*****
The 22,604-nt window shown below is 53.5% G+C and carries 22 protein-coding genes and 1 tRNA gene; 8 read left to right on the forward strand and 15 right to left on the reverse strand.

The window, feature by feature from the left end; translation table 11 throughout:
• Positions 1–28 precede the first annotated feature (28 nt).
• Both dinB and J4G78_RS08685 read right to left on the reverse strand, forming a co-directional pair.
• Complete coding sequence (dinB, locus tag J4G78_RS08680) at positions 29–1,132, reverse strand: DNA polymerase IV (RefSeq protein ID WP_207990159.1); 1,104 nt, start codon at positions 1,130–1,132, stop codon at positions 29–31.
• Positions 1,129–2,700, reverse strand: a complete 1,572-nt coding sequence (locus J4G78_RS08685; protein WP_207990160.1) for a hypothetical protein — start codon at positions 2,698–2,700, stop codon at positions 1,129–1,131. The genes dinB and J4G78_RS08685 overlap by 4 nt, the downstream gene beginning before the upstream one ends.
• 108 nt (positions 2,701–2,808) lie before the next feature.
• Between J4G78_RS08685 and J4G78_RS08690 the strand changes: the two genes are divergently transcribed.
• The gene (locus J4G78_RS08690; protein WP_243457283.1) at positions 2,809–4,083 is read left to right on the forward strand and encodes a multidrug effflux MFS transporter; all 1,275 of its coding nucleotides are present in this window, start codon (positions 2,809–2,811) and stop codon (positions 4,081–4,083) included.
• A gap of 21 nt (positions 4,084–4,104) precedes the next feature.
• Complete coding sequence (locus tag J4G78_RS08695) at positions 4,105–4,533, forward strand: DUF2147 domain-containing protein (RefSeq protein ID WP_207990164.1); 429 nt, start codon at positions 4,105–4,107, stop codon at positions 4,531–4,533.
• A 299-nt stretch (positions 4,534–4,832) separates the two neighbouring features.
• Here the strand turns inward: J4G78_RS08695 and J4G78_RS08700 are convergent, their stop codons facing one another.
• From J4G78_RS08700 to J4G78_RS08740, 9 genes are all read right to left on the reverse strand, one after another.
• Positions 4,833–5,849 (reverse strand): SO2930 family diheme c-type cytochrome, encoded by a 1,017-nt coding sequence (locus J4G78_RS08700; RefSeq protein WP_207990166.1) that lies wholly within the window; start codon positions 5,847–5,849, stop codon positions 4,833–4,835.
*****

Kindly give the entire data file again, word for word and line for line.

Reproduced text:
The 22,604-nt window shown below is 53.5% G+C and carries 22 protein-coding genes and 1 tRNA gene; 8 read left to right on the forward strand and 15 right to left on the reverse strand.

The window, feature by feature from the left end; translation table 11 throughout:
• Positions 1–28 precede the first annotated feature (28 nt).
• Both dinB and J4G78_RS08685 read right to left on the reverse strand, forming a co-directional pair.
• Complete coding sequence (dinB, locus tag J4G78_RS08680) at positions 29–1,132, reverse strand: DNA polymerase IV (RefSeq protein ID WP_207990159.1); 1,104 nt, start codon at positions 1,130–1,132, stop codon at positions 29–31.
• Positions 1,129–2,700, reverse strand: a complete 1,572-nt coding sequence (locus J4G78_RS08685; protein WP_207990160.1) for a hypothetical protein — start codon at positions 2,698–2,700, stop codon at positions 1,129–1,131. The genes dinB and J4G78_RS08685 overlap by 4 nt, the downstream gene beginning before the upstream one ends.
• 108 nt (positions 2,701–2,808) lie before the next feature.
• Between J4G78_RS08685 and J4G78_RS08690 the strand changes: the two genes are divergently transcribed.
• The gene (locus J4G78_RS08690; protein WP_243457283.1) at positions 2,809–4,083 is read left to right on the forward strand and encodes a multidrug effflux MFS transporter; all 1,275 of its coding nucleotides are present in this window, start codon (positions 2,809–2,811) and stop codon (positions 4,081–4,083) included.
• A gap of 21 nt (positions 4,084–4,104) precedes the next feature.
• Complete coding sequence (locus tag J4G78_RS08695) at positions 4,105–4,533, forward strand: DUF2147 domain-containing protein (RefSeq protein ID WP_207990164.1); 429 nt, start codon at positions 4,105–4,107, stop codon at positions 4,531–4,533.
• A 299-nt stretch (positions 4,534–4,832) separates the two neighbouring features.
• Here the strand turns inward: J4G78_RS08695 and J4G78_RS08700 are convergent, their stop codons facing one another.
• From J4G78_RS08700 to J4G78_RS08740, 9 genes are all read right to left on the reverse strand, one after another.
• Positions 4,833–5,849 (reverse strand): SO2930 family diheme c-type cytochrome, encoded by a 1,017-nt coding sequence (locus J4G78_RS08700; RefSeq protein WP_207990166.1) that lies wholly within the window; start codon positions 5,847–5,849, stop codon positions 4,833–4,835.